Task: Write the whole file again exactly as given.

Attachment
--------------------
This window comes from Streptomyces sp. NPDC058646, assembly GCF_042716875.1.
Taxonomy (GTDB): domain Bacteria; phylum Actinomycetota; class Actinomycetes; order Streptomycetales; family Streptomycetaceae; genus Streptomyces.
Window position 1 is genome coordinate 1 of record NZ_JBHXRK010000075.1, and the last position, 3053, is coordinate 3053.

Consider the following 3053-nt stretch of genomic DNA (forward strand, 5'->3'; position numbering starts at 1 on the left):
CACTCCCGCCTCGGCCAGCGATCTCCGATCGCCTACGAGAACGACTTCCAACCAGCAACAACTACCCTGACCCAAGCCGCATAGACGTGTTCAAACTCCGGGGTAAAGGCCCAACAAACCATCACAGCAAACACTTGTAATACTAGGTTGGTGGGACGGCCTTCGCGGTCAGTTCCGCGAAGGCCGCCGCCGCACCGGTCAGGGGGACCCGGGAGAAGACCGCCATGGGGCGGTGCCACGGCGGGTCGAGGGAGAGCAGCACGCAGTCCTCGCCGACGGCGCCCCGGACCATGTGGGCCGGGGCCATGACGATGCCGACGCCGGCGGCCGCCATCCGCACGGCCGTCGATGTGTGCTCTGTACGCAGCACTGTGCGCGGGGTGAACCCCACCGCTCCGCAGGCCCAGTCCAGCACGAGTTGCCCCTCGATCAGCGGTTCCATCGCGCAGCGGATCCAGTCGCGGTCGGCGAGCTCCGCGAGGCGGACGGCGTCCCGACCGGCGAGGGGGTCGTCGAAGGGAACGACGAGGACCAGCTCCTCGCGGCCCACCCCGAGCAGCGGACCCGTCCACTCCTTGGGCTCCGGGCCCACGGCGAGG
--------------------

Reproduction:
This window comes from Streptomyces sp. NPDC058646, assembly GCF_042716875.1.
Taxonomy (GTDB): domain Bacteria; phylum Actinomycetota; class Actinomycetes; order Streptomycetales; family Streptomycetaceae; genus Streptomyces.
Window position 1 is genome coordinate 1 of record NZ_JBHXRK010000075.1, and the last position, 3053, is coordinate 3053.

Consider the following 3053-nt stretch of genomic DNA (forward strand, 5'->3'; position numbering starts at 1 on the left):
CACTCCCGCCTCGGCCAGCGATCTCCGATCGCCTACGAGAACGACTTCCAACCAGCAACAACTACCCTGACCCAAGCCGCATAGACGTGTTCAAACTCCGGGGTAAAGGCCCAACAAACCATCACAGCAAACACTTGTAATACTAGGTTGGTGGGACGGCCTTCGCGGTCAGTTCCGCGAAGGCCGCCGCCGCACCGGTCAGGGGGACCCGGGAGAAGACCGCCATGGGGCGGTGCCACGGCGGGTCGAGGGAGAGCAGCACGCAGTCCTCGCCGACGGCGCCCCGGACCATGTGGGCCGGGGCCATGACGATGCCGACGCCGGCGGCCGCCATCCGCACGGCCGTCGATGTGTGCTCTGTACGCAGCACTGTGCGCGGGGTGAACCCCACCGCTCCGCAGGCCCAGTCCAGCACGAGTTGCCCCTCGATCAGCGGTTCCATCGCGCAGCGGATCCAGTCGCGGTCGGCGAGCTCCGCGAGGCGGACGGCGTCCCGACCGGCGAGGGGGTCGTCGAAGGGAACGACGAGGACCAGCTCCTCGCGGCCCACCCCGAGCAGCGGACCCGTCCACTCCTTGGGCTCCGGGCCCACGGCGAGG